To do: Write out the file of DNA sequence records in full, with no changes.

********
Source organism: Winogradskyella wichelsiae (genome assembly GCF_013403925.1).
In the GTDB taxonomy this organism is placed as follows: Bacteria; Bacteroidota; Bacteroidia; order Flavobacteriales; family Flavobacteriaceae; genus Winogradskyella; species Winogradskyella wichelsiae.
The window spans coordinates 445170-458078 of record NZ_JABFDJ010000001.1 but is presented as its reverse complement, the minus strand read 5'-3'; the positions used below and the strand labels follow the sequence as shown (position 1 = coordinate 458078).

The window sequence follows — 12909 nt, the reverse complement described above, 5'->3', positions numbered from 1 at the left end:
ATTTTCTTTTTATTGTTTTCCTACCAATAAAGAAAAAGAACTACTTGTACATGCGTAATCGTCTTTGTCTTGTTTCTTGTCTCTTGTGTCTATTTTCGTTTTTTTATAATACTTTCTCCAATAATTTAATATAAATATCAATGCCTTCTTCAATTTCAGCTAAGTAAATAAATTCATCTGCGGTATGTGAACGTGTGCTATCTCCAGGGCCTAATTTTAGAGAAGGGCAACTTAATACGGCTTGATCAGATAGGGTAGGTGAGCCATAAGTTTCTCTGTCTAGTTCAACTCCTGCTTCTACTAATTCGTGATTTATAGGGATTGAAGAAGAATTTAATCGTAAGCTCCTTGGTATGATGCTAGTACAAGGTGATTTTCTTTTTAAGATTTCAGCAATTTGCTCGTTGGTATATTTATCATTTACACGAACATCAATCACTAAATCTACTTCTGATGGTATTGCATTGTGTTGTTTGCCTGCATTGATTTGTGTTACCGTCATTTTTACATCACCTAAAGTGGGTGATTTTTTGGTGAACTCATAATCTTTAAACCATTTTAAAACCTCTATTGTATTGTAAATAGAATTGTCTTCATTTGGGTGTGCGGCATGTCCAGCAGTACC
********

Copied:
Source organism: Winogradskyella wichelsiae (genome assembly GCF_013403925.1).
In the GTDB taxonomy this organism is placed as follows: Bacteria; Bacteroidota; Bacteroidia; order Flavobacteriales; family Flavobacteriaceae; genus Winogradskyella; species Winogradskyella wichelsiae.
The window spans coordinates 445170-458078 of record NZ_JABFDJ010000001.1 but is presented as its reverse complement, the minus strand read 5'-3'; the positions used below and the strand labels follow the sequence as shown (position 1 = coordinate 458078).

The window sequence follows — 12909 nt, the reverse complement described above, 5'->3', positions numbered from 1 at the left end:
ATTTTCTTTTTATTGTTTTCCTACCAATAAAGAAAAAGAACTACTTGTACATGCGTAATCGTCTTTGTCTTGTTTCTTGTCTCTTGTGTCTATTTTCGTTTTTTTATAATACTTTCTCCAATAATTTAATATAAATATCAATGCCTTCTTCAATTTCAGCTAAGTAAATAAATTCATCTGCGGTATGTGAACGTGTGCTATCTCCAGGGCCTAATTTTAGAGAAGGGCAACTTAATACGGCTTGATCAGATAGGGTAGGTGAGCCATAAGTTTCTCTGTCTAGTTCAACTCCTGCTTCTACTAATTCGTGATTTATAGGGATTGAAGAAGAATTTAATCGTAAGCTCCTTGGTATGATGCTAGTACAAGGTGATTTTCTTTTTAAGATTTCAGCAATTTGCTCGTTGGTATATTTATCATTTACACGAACATCAATCACTAAATCTACTTCTGATGGTATTGCATTGTGTTGTTTGCCTGCATTGATTTGTGTTACCGTCATTTTTACATCACCTAAAGTGGGTGATTTTTTGGTGAACTCATAATCTTTAAACCATTTTAAAACCTCTATTGTATTGTAAATAGAATTGTCTTCATTTGGGTGTGCGGCATGTCCAGCAGTACC